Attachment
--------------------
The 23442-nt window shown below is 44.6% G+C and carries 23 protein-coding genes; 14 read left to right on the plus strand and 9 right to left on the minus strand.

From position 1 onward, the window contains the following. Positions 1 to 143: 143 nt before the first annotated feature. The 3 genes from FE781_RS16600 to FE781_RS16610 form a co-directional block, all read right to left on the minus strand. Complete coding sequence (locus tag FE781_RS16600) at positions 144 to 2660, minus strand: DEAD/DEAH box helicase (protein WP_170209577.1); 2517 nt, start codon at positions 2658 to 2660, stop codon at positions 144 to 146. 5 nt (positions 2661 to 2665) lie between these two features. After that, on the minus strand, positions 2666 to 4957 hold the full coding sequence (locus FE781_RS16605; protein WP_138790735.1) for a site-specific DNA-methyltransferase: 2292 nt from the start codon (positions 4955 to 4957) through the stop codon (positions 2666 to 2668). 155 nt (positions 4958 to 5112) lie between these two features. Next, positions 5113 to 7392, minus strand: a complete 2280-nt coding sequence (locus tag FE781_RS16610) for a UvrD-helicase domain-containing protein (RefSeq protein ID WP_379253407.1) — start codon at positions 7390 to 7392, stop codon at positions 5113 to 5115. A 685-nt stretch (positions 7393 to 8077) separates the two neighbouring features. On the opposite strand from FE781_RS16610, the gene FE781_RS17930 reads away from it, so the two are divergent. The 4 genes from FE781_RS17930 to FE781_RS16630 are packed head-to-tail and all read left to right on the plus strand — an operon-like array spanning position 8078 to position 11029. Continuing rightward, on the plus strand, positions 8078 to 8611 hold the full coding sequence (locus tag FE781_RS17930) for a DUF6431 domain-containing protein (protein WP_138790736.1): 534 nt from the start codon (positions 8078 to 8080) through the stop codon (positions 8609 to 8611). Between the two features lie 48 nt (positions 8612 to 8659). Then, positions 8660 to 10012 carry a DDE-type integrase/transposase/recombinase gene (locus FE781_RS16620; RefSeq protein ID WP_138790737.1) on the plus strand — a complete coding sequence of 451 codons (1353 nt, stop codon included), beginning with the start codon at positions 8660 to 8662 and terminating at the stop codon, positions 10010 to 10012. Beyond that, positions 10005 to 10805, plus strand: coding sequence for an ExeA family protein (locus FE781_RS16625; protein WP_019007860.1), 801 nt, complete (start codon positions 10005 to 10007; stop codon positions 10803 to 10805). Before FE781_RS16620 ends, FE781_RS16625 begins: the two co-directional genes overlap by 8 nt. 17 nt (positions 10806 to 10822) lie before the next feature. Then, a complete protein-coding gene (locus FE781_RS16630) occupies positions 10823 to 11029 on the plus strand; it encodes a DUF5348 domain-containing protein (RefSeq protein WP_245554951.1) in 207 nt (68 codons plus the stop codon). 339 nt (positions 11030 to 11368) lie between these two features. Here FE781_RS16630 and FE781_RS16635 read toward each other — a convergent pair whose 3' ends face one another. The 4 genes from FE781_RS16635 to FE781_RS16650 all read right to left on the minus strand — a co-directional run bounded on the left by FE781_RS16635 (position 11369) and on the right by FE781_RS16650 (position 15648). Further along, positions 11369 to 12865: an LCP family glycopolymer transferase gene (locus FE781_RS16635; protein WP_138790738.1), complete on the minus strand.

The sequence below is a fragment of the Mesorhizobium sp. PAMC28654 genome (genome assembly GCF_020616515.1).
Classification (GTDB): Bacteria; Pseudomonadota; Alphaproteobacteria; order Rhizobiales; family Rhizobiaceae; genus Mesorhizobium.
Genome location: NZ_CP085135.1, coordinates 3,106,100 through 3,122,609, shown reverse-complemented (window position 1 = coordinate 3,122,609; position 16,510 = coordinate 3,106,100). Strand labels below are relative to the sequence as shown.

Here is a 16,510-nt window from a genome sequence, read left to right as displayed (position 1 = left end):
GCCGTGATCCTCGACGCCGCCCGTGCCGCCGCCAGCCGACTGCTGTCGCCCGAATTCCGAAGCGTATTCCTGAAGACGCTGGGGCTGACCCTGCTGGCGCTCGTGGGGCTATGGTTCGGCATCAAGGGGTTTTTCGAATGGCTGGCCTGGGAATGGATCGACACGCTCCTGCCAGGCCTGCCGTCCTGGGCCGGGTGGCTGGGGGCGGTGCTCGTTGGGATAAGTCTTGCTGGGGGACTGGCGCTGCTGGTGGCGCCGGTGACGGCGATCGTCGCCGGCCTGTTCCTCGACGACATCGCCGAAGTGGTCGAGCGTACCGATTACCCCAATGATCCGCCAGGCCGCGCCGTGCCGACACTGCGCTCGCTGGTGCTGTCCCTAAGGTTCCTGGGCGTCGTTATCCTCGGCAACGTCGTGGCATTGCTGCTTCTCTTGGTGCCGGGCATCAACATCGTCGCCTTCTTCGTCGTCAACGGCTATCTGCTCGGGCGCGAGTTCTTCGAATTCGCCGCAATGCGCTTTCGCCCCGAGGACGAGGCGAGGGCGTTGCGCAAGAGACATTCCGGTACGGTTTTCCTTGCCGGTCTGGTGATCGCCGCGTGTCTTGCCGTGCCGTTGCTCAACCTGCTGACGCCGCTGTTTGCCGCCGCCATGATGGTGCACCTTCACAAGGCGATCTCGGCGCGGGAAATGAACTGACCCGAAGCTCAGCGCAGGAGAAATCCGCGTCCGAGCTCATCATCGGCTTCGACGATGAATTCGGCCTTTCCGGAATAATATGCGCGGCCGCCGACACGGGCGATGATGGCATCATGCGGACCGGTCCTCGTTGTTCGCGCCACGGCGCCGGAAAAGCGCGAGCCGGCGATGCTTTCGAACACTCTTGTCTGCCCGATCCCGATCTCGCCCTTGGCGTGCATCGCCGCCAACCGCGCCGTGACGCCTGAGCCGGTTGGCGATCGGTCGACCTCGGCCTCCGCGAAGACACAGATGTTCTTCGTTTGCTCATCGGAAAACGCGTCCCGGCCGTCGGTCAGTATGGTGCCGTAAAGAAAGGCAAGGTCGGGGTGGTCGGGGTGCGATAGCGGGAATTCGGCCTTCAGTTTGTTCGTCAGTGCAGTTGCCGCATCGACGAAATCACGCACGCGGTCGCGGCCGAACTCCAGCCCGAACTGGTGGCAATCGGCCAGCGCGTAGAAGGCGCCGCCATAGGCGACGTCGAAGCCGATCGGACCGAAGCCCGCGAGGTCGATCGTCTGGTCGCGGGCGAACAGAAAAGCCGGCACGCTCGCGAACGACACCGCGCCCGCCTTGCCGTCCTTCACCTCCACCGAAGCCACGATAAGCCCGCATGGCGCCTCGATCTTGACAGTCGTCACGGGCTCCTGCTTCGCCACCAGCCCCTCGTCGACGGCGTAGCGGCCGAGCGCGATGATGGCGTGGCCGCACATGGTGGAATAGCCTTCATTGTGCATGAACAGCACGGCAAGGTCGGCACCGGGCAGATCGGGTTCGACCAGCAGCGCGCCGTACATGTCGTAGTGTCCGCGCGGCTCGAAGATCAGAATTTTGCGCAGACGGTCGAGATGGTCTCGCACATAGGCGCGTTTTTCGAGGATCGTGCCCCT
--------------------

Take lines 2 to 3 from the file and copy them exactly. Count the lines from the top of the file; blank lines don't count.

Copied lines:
From position 1 onward, the window contains the following. Positions 1 to 143: 143 nt before the first annotated feature. The 3 genes from FE781_RS16600 to FE781_RS16610 form a co-directional block, all read right to left on the minus strand. Complete coding sequence (locus tag FE781_RS16600) at positions 144 to 2660, minus strand: DEAD/DEAH box helicase (protein WP_170209577.1); 2517 nt, start codon at positions 2658 to 2660, stop codon at positions 144 to 146. 5 nt (positions 2661 to 2665) lie between these two features. After that, on the minus strand, positions 2666 to 4957 hold the full coding sequence (locus FE781_RS16605; protein WP_138790735.1) for a site-specific DNA-methyltransferase: 2292 nt from the start codon (positions 4955 to 4957) through the stop codon (positions 2666 to 2668). 155 nt (positions 4958 to 5112) lie between these two features. Next, positions 5113 to 7392, minus strand: a complete 2280-nt coding sequence (locus tag FE781_RS16610) for a UvrD-helicase domain-containing protein (RefSeq protein ID WP_379253407.1) — start codon at positions 7390 to 7392, stop codon at positions 5113 to 5115. A 685-nt stretch (positions 7393 to 8077) separates the two neighbouring features. On the opposite strand from FE781_RS16610, the gene FE781_RS17930 reads away from it, so the two are divergent. The 4 genes from FE781_RS17930 to FE781_RS16630 are packed head-to-tail and all read left to right on the plus strand — an operon-like array spanning position 8078 to position 11029. Continuing rightward, on the plus strand, positions 8078 to 8611 hold the full coding sequence (locus tag FE781_RS17930) for a DUF6431 domain-containing protein (protein WP_138790736.1): 534 nt from the start codon (positions 8078 to 8080) through the stop codon (positions 8609 to 8611). Between the two features lie 48 nt (positions 8612 to 8659). Then, positions 8660 to 10012 carry a DDE-type integrase/transposase/recombinase gene (locus FE781_RS16620; RefSeq protein ID WP_138790737.1) on the plus strand — a complete coding sequence of 451 codons (1353 nt, stop codon included), beginning with the start codon at positions 8660 to 8662 and terminating at the stop codon, positions 10010 to 10012. Beyond that, positions 10005 to 10805, plus strand: coding sequence for an ExeA family protein (locus FE781_RS16625; protein WP_019007860.1), 801 nt, complete (start codon positions 10005 to 10007; stop codon positions 10803 to 10805). Before FE781_RS16620 ends, FE781_RS16625 begins: the two co-directional genes overlap by 8 nt. 17 nt (positions 10806 to 10822) lie before the next feature. Then, a complete protein-coding gene (locus FE781_RS16630) occupies positions 10823 to 11029 on the plus strand; it encodes a DUF5348 domain-containing protein (RefSeq protein WP_245554951.1) in 207 nt (68 codons plus the stop codon). 339 nt (positions 11030 to 11368) lie between these two features. Here FE781_RS16630 and FE781_RS16635 read toward each other — a convergent pair whose 3' ends face one another. The 4 genes from FE781_RS16635 to FE781_RS16650 all read right to left on the minus strand — a co-directional run bounded on the left by FE781_RS16635 (position 11369) and on the right by FE781_RS16650 (position 15648). Further along, positions 11369 to 12865: an LCP family glycopolymer transferase gene (locus FE781_RS16635; protein WP_138790738.1), complete on the minus strand.

The sequence below is a fragment of the Mesorhizobium sp. PAMC28654 genome (genome assembly GCF_020616515.1).